James:

Yeah, which I think, would make an awful lot of sense because they do have all of that data. some, really interesting, acquisitions. it's great news for, Dave and the team at chartable, Dave is a really, good bloke and a, a really thoughtful guy, so great to see him, succeeding, there and, taking chartable into Spotify, which is good. and, great news for pod sites, Sean Creeley and the team there I remember, they bought at some very nice beer one evening in LA. so good for both of those. as I say, it'll be interesting seeing what happens in terms of all of this data, not being third party data and. that's not, of course the only Spotify news is a wonderful piece of, reporting from breakage, which is a Swedish news website, which has published an article, which basically says that they tried. to get 130,000 listens to their podcast, and spent $500 doing so, and also managed to buy 50,000 plays, to a fake song that they managed to get onto Spotify as well. so there's some interesting stories there around, buying stuff on Spotify and basically defrauding Spotify, which is, an interesting news story broken, of course, as you would expect in a Swedish news website. so interesting to see that sort of stuff.

Sam:

it looks like by a podcast movement, we'll all be working for Spotify. So it won't really matter by then.

James:

Yeah. and let's be fair inside radio and whatever it is that their podcasts news thing is called. I think it's called podcast news daily, that is owned by iHeart radio. So frankly, if Spotify is interested in buying pod news, then you know, I would be perfectly happy with a hundred million dollars and I will look after your brands just as much as Joe Rogan has. I think that's a winner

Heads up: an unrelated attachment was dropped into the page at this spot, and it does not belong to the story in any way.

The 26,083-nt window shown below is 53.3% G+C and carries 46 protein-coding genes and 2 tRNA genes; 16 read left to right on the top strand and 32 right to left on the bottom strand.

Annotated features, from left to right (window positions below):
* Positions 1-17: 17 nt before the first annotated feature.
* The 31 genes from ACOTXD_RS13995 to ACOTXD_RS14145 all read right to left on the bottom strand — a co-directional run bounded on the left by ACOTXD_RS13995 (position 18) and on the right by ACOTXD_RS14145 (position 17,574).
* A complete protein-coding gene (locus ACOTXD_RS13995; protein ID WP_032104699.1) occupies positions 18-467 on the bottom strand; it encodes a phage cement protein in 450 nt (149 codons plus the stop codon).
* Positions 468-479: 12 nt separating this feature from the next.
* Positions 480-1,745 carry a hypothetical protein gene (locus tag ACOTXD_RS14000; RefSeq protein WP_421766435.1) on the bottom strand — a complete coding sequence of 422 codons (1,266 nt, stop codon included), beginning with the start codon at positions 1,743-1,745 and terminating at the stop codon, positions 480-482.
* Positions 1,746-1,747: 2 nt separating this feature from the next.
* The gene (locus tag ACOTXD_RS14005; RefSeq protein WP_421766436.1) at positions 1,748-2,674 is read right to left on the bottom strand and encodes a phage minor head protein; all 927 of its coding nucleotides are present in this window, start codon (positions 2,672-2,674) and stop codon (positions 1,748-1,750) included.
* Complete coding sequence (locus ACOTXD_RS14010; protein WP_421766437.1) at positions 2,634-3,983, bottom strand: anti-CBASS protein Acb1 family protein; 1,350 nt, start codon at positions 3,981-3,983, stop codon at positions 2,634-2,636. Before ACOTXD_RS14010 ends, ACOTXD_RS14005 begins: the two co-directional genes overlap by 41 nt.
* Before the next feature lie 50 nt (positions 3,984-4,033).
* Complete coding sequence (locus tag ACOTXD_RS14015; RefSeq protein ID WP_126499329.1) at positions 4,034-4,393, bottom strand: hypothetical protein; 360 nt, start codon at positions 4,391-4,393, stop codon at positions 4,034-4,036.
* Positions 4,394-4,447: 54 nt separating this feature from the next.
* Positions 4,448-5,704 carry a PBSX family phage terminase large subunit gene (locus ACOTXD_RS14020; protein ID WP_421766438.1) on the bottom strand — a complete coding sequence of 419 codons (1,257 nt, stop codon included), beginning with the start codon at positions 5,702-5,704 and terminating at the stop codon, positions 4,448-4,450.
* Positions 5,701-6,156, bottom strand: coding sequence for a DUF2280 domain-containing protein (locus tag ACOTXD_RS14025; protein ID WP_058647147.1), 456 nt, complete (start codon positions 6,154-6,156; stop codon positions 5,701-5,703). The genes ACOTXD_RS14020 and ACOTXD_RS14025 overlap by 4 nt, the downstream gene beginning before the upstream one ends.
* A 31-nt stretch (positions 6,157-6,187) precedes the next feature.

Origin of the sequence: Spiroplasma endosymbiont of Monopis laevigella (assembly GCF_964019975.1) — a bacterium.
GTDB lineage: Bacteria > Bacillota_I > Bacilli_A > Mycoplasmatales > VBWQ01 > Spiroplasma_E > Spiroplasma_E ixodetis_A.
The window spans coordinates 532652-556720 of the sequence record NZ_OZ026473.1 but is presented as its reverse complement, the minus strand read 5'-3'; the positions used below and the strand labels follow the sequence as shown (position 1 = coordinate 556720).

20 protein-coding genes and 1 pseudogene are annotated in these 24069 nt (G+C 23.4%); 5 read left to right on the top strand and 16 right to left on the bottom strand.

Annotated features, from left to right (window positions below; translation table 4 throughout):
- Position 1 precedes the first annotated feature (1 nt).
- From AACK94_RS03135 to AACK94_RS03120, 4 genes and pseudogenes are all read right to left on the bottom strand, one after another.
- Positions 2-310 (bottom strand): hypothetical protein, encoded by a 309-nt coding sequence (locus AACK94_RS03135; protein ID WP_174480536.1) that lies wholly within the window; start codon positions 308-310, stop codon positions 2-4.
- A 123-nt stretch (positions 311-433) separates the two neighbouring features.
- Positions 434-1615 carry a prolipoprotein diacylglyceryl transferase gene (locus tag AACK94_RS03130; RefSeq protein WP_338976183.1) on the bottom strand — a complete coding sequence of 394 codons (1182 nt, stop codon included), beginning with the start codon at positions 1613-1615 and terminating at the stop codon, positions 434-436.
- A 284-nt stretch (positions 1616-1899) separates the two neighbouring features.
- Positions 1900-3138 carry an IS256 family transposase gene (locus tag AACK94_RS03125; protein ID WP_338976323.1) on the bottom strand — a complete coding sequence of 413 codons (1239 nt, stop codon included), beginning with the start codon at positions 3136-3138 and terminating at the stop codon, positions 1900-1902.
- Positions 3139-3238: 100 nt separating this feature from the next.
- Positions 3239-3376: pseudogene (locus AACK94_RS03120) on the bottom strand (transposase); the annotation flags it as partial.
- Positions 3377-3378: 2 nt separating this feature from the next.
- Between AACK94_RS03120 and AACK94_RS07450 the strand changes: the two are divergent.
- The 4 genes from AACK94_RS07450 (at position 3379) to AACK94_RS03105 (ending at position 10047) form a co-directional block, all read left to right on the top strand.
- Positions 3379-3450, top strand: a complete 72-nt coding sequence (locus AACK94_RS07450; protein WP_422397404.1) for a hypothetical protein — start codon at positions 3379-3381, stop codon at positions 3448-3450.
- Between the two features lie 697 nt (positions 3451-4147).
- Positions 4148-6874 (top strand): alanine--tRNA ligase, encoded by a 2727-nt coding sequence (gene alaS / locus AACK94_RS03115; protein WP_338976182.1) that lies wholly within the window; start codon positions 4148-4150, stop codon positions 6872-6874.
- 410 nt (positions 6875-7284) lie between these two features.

Sam:

talking about heart media, We had a LinkedIn announcement from Cal Arman that sounder FMR has announced a partnership with iHeart media. So it looks like they're going to be using their platform.

James:

Yes, they have. They've announced a partnership. It's all around brand safety for I hope media is advertisers, yes, that's brand new announced, today also announced today is, the series a funding round for, sounder. so I, heart has actually, invested into sounder and put some money in It's 7.7 million and that's adding to the money that they have already raised in funding. So in total they've raised 11 and a half million dollars. you can always become a supporter, sounder of the pod news newsletter, orientate of this podcast,

Sam:

is this on the back of Joe Rogan? I was going to ask you James. given how unsafe advertisers must be feeling about putting their name next to his podcast, is this the reason why I heart's gone down this way?

James:

it could well be, the press release is pretty clear, that, they talk about, ensuring that advertisers can confidently invest in the iHeart podcast networks, expansive and rapidly growing lineup of diverse content. it could well be, a bit of a needle, in terms of, Joe Rogan, let's not forget iHeart media is number one for podcasts. It is the largest, podcast, publisher globally, according to Podtrac now, Podtrac don't measure Spotify. of course, so who knows whether Spotify is actually larger, but, I, heart media is still a very large player in this.

Sam:

Now moving on Spotify, our sniffing around, it seems that big pot of three, billions got a little bit more in it. Amazon and Spotify this week have both said to be considering to buy audio. Boom. First of all, James, who or what is audio? Boom. Explain that. And then why might they want.